Project stories: interview with Nimesh Chahare

Multidisciplinarity and collaboration are key to advancing towards new scientific discoveries, and international projects such as Mechano·Control are proof of that. Nimesh Chahare is a Ph.D. student under the supervision of Xavier Trepat and Marino Arroyo, both PIs of the Mechano·Control project.

Nimesh is working on a microfluidic platform to investigate the role of biophysical forces on cells/tissues. The idea came up thanks to a conversation with his colleague Dr. Anabel-Lise Le Roux while discussing new ideas for stretching cells, and they started working right away on this new idea to make it come to life.

To measure the role of biophysical forces, they are developing a microfluidic stretching instrument called MISTI, that can control the biophysical environment via protein patterning, extracellular matrix stiffness, and dynamic stretching. Furthermore, MISTI is compatible with high-resolution microscopy and mechanical measurements.

MISTI could be a critical tool for the mechanobiology community to probe cells and tissues mechanically at various time scales. Why is that? Because it is a flexible system compatible with upright and inverted microscopy, which will make experiments on stretching cells or tissues more accessible for imaging and drug treatments.

“We could also scale this system for high-throughput experiments without live imaging”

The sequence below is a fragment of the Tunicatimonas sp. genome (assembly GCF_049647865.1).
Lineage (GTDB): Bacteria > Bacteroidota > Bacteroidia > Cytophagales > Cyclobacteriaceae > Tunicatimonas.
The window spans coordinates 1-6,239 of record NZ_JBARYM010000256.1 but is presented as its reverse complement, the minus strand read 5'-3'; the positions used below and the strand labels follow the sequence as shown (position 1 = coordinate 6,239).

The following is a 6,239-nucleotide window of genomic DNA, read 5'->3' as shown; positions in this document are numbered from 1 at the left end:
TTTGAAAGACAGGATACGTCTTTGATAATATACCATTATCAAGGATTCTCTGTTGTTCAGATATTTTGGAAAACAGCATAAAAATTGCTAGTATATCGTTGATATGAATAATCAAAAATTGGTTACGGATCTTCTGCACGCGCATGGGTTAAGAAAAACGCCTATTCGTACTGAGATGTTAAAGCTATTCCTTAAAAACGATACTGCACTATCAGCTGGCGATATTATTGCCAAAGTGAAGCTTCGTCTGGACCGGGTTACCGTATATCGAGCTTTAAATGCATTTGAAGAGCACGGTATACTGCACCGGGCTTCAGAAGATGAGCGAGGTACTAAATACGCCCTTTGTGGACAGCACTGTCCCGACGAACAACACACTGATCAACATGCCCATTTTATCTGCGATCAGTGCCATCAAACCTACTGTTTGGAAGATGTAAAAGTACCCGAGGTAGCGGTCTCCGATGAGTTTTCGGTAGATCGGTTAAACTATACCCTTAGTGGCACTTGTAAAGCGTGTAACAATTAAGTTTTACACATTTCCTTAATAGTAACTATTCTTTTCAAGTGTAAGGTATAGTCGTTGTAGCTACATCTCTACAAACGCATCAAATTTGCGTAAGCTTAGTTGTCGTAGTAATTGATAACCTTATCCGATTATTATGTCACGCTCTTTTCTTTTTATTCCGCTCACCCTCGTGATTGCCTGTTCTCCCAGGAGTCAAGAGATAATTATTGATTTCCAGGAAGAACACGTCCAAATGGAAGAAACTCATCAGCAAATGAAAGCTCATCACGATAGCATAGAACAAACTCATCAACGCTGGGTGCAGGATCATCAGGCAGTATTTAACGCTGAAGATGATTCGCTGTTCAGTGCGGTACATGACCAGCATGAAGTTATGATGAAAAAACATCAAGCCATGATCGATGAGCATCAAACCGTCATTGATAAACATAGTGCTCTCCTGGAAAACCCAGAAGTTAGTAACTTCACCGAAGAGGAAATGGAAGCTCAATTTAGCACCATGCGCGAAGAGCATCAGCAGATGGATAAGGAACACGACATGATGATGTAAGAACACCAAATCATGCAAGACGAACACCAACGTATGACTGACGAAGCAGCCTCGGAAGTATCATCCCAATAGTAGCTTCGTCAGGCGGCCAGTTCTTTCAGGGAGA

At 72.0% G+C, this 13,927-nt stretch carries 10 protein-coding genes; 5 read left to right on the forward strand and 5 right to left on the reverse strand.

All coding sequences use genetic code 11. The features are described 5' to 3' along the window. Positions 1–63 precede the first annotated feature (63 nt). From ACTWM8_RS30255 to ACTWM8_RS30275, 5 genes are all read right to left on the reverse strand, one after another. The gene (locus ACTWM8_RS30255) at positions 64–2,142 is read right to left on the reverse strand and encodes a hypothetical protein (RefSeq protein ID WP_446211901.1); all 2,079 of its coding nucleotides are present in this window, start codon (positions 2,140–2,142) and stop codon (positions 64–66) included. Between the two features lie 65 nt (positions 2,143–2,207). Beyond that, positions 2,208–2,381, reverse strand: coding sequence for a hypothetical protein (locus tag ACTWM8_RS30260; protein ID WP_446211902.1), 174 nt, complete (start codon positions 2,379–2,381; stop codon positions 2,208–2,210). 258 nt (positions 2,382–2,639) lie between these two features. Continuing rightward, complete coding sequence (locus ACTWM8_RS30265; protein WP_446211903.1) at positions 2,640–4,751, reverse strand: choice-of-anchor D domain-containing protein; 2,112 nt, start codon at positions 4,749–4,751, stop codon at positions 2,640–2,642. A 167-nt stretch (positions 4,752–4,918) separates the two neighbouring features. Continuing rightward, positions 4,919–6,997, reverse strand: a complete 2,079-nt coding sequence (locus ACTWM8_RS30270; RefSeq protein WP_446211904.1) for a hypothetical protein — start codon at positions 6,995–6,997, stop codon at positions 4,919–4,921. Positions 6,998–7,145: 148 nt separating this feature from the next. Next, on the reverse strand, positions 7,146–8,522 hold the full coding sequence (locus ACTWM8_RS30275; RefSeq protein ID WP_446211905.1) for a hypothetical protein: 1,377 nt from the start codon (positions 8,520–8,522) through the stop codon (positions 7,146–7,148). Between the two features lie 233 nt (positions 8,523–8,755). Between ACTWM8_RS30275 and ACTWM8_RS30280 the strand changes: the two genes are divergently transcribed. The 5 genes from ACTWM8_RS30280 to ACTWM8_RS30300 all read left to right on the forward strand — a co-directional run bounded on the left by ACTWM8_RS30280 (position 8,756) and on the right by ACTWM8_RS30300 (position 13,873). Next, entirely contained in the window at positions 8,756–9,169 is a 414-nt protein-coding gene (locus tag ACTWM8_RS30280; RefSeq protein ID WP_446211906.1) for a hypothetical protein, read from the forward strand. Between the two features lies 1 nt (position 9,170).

Nimesh Chahare, PhD Student at IBEC

One of the goals of the Mechano·Control project is to develop new technologies to manipulate cells and tissues. MISTI would be very useful to unravel the physical principles behind the biological material organization. Trepat and Roca-Cusachs labs’ past work is a perfect illustration of this: from discovering hydraulic fracture in epithelial tissues to identifying critical parameters for mechanobiology such as loading rate for cells [1,2]: all done with stretching of cells and tissues. The enhanced understanding of mechanobiology would provide new insights to solve problems in multiple fields including human physiology and material design.

“These experiments allow us to understand the beauty of nature. They could inspire us to newer ways of thinking. The knowledge we build could help the world design new materials, organize transport systems, or use our setup in ways we couldn’t imagine”

Nimesh Chahare, PhD Student at IBEC

Thanks to the Mechano·Control project Nimesh has met and interacted with people all over the world. In fact, a student from the UK came to Barcelona to work on optimizing the fabrication of MISTI thanks to the project. “This network fosters a collaborative spirit that moves science further” adds Nimesh.

1. Casares, Laura, et al. “Hydraulic fracture during epithelial stretching.” Nature materials 14.3 (2015): 343-351.

2. Andreu, Ion, et al. “The force loading rate drives cell mechanosensing through both reinforcement and cytoskeletal softening.” Nature communications 12.1 (2021): 1-12.